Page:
B. Teachings of the Ordinary Magisterium can be found in (for example)

1. The Rite of Penance.

2. Normae Pastorales Sacramentum Paenitentiae, Sacred Congregation of the Faith, 1972.

3. Letter of the Sacred Congregation of the Faith, to the bishops of the United States on pastoral norms for general absolution, January 14, 1977.

4. Sanctus Pontifex, joint declaration of the Sacred Congregation for the Discipline of the Sacraments and the Sacred Congregation for the Clergy which discusses first reconciliation prior to first eucharist

5. In quisbusdam Ecclesliae partibus, letter of the Sacred Congregation for the Discipline of the Sacraments and the Sacred Congregation for the Clergy clarifying Sanctus Pontifex.

6. Omnis utriusque of Lateran IV (annual confession)

7. Code of Canon Law.

A major norm was this: communal celebration of the sacraments is preferred to more private celebrations. This Conciliar norm, however, has been juxtaposed with almost opposing regulation by the ordinary magisterium which time and again stresses "private" confession.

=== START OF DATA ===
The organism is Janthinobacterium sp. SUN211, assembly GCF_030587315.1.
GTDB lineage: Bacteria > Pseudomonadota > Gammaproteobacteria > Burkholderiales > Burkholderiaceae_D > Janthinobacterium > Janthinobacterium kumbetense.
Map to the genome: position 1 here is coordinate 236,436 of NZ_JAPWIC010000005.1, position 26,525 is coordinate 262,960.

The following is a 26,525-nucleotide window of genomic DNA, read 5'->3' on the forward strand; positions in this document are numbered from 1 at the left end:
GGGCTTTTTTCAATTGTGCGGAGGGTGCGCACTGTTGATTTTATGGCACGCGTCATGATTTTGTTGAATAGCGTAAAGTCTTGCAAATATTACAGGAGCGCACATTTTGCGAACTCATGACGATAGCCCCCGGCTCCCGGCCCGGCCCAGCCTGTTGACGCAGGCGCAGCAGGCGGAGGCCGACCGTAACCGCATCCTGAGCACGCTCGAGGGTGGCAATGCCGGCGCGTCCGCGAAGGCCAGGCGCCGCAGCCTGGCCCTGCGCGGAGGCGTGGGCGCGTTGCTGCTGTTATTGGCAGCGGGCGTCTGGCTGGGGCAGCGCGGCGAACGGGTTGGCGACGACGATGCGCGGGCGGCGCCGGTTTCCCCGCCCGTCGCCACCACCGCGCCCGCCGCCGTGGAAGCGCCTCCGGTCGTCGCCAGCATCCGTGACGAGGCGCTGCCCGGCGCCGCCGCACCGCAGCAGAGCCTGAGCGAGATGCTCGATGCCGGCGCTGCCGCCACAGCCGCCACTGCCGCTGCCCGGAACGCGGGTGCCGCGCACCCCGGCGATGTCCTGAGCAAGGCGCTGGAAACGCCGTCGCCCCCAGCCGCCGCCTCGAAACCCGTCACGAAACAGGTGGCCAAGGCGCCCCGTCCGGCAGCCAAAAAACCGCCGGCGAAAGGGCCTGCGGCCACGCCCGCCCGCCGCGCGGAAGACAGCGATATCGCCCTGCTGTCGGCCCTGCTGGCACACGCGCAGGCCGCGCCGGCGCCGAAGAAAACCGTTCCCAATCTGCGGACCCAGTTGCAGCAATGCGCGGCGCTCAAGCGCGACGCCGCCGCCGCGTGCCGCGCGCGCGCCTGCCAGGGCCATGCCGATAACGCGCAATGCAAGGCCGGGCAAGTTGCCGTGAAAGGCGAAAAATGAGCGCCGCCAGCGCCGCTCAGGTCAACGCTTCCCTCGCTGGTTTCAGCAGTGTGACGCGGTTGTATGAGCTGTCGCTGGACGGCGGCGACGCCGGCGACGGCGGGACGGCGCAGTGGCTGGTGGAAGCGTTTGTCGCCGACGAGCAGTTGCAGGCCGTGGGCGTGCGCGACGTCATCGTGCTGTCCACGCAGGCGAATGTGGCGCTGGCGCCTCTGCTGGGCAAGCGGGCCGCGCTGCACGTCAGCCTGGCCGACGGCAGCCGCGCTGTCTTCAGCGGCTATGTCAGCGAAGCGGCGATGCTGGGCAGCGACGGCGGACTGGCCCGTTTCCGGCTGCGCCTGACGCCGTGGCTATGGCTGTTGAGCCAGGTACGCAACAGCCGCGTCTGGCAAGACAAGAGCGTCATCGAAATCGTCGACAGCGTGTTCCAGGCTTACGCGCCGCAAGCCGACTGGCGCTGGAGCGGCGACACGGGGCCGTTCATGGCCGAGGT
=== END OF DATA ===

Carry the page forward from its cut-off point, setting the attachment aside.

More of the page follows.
C. Unresolved issues

1. General absolution. – "Even though the official ritual of the Roman Catholic Church has allowed a greater role for general absolution within the framework of church life, there remains a tendency on the part of current church leadership to restrict the use of general absolution.

a. debate over "case of necessity" – 30 days – one day – one minute?

b. when one validly receives general absolution, one has made an "integral confession." Since there cannot be a valid celebration of the sacrament that does not include "integral confession" the meaning of "integral confession" is not the same as "private confession of all serious sins to a priest in species and number." There is no agreement by theologians or by hierarchical leadership on the meaning of "integral."

c. the requirement to "confess" already forgiven serious sins to a priest in private confession is very difficult to substantiate...

2. Private confession to a priest.

a. The private confession of serious sins in species and number to a priest is not of divine law but only of church law.